Chinese New Year Heralds New Restrictions For Christians
Under the new regulations even established sites for religious activities must be ‘in harmony with the needs of urban planning’. This means that even state-controlled churches are subject to review. The rules give local government officials the power to decide whether churches should be recognised by the state and to forbid the use of venues as places of worship.

The first indications that the clampdown is spreading to officially recognised churches came last December, when the authorities demolished a 20-year-old Catholic church in Shanxi, even though it held authorised legal permits.

Since June last year, officials have required government-run Three-Self Churches to display the national flag and sing the national anthem at their services.

China has become a country of key concern for Release International. Persecution has grown under the leadership of President Xi Jinping, as the Communist Party tightens its control over the church.

Cross removals

China’s leaders are worried about the rapid spread of Christianity in their country. The revival of the Protestant church in Zhejiang has led to a wave of 1500 crosses being pulled down from church roofs and some churches being demolished. The authorities say this is to ‘contain the overheated growth of Christianity’. And the cross removals are now being extended to other provinces.

Christians who have launched legal protests over the cross removals have been beaten up and arrested. Some Christian leaders have been sentenced to ten years imprisonment for mounting a legal challenge.

Many human rights lawyers, including Christians, have also been arrested. They have been denied visits by their families or legal representation.



bank discovered the troubling Kushner company transactions after an internal audit ordered by board President Paul Achleitner, according to the German publication, Manager Magazin, in an article first reported and translated by Mother Jones magazine.

“Achleitner’s internal detectives were embarrassed to deliver their interim report regarding real estate tycoon [Jared] Kushner to the [German] financial regulator BaFin,” stated the article, according to Mother Jones. “Their finding: There are indications that Donald Trump’s son-in-law or persons or companies close to him could have channeled suspicious monies through Deutsche Bank as part of their business dealings.”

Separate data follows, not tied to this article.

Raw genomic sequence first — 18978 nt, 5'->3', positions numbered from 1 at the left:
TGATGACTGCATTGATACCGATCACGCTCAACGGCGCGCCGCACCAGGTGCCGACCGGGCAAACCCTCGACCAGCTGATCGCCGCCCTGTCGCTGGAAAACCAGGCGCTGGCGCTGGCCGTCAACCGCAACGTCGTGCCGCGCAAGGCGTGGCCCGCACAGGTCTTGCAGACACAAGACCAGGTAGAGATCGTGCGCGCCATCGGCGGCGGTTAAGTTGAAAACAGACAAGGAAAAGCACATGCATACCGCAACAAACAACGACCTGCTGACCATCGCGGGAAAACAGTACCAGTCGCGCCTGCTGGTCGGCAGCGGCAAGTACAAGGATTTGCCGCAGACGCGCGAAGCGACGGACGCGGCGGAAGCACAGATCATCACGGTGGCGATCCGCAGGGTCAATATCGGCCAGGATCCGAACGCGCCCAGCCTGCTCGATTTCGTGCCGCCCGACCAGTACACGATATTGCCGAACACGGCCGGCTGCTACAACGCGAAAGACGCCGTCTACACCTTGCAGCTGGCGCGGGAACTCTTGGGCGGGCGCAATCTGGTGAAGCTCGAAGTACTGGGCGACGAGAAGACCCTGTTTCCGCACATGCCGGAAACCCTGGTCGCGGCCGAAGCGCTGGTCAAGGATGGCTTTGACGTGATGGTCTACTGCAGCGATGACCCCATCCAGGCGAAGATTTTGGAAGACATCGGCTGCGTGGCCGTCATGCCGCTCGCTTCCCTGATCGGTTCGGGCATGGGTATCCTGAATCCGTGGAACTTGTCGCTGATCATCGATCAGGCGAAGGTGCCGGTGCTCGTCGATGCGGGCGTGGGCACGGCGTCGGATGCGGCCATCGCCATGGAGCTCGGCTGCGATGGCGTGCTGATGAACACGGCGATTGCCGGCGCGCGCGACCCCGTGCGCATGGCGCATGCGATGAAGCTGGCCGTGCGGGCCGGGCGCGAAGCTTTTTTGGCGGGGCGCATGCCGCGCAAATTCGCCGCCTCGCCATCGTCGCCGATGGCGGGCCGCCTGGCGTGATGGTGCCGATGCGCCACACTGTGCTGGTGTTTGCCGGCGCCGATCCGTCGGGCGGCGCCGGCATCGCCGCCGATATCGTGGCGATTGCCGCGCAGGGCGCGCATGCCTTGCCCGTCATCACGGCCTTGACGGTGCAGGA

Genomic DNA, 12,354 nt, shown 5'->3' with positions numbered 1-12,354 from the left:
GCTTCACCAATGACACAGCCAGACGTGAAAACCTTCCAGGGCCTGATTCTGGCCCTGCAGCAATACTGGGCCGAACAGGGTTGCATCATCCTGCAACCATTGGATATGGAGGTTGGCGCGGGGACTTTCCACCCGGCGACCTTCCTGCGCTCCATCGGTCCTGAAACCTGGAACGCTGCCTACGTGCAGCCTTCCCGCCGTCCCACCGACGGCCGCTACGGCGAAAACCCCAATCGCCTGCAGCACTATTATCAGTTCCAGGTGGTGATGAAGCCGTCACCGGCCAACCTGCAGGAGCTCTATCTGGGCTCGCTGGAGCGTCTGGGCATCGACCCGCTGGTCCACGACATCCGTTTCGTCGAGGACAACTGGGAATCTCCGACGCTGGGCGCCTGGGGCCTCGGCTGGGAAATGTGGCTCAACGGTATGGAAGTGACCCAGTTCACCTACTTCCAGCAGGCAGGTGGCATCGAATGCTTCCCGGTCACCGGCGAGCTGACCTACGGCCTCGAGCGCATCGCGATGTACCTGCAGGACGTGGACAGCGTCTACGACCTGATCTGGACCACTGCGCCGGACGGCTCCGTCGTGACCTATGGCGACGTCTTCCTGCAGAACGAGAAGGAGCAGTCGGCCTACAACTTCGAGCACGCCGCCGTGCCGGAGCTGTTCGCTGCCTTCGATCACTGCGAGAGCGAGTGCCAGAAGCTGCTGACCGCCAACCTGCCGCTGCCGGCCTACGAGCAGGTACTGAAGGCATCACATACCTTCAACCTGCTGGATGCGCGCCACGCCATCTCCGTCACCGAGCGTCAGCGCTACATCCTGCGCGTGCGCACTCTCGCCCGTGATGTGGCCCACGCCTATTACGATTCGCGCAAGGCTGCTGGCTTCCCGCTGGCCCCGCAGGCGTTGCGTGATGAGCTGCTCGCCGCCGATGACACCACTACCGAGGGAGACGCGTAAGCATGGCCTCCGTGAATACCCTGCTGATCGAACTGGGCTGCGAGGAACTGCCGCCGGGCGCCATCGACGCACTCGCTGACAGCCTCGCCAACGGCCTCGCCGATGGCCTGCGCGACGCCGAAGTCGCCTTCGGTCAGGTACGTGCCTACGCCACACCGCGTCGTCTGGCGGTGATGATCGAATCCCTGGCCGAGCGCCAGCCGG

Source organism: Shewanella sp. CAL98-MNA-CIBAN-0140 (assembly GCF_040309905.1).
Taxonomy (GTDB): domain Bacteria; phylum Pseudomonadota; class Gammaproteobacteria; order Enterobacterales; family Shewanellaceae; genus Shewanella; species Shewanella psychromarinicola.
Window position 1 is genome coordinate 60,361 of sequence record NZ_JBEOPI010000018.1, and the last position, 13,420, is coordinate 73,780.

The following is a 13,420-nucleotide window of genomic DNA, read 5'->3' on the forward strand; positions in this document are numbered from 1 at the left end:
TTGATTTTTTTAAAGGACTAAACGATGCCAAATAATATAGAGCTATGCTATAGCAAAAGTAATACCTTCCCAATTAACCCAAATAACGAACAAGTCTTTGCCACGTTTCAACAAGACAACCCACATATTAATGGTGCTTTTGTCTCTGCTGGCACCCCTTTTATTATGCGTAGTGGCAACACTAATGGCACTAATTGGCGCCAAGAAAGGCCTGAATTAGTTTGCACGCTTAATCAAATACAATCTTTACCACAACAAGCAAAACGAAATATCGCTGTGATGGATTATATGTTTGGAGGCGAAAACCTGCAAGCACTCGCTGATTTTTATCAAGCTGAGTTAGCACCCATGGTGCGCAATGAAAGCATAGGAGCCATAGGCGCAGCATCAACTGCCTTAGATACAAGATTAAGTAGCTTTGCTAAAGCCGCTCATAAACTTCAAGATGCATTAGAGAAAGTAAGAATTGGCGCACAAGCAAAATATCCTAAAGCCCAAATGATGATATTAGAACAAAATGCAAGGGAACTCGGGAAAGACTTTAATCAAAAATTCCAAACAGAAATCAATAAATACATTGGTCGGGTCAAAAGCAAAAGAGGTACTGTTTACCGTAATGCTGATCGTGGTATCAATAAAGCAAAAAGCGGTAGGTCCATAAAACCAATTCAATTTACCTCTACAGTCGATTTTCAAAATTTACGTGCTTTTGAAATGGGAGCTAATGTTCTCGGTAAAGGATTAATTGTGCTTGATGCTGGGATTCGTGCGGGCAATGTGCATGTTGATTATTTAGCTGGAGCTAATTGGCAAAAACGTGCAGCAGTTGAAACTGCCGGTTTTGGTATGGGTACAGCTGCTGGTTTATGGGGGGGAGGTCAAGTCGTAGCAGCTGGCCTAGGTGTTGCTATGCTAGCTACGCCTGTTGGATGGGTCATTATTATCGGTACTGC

Deutsche Bank has reportedly loaned over $2 billion to companies affiliated with Trump since the 1990s. It continued to give millions to him even though he defaulted on one of his loans. Trump owes the German bank at least $130 million, according to the president’s most recent financial disclosure form, though it could be much more. Trump initially turned to the bank after a number of his businesses declared bankruptcy, making it difficult for him to find loans in the U.S.

NYTimes: Kushner’s Financial Ties to Israel Deepen Even With Mideast Diplomatic Role

Kushner’s Financial Ties to Israel Deepen Even With Mideast Diplomatic Role

Jared Kushner accompanied President Trump, his father-in-law, on the pair’s first diplomatic trip to Israel, part of Mr. Kushner’s White House assignment to achieve peace in the Middle East.

Shortly before, his family real estate company received a roughly $30 million investment from Menora Mivtachim, an insurer that is one of Israel’s largest financial institutions, according to a Menora executive.

The deal, which was not made public, pumped significant new equity into 10 Maryland apartment complexes controlled by Mr. Kushner’s firm. While Mr. Kushner has sold parts of his business since taking a White House job last year, he still has stakes in most of the family empire — including the apartment buildings in and around Baltimore.

The Menora transaction is the latest financial arrangement that has surfaced between Mr. Kushner’s family business and Israeli partners, including one of the country’s wealthiest families and a large Israeli bank that is the subject of a United States criminal investigation.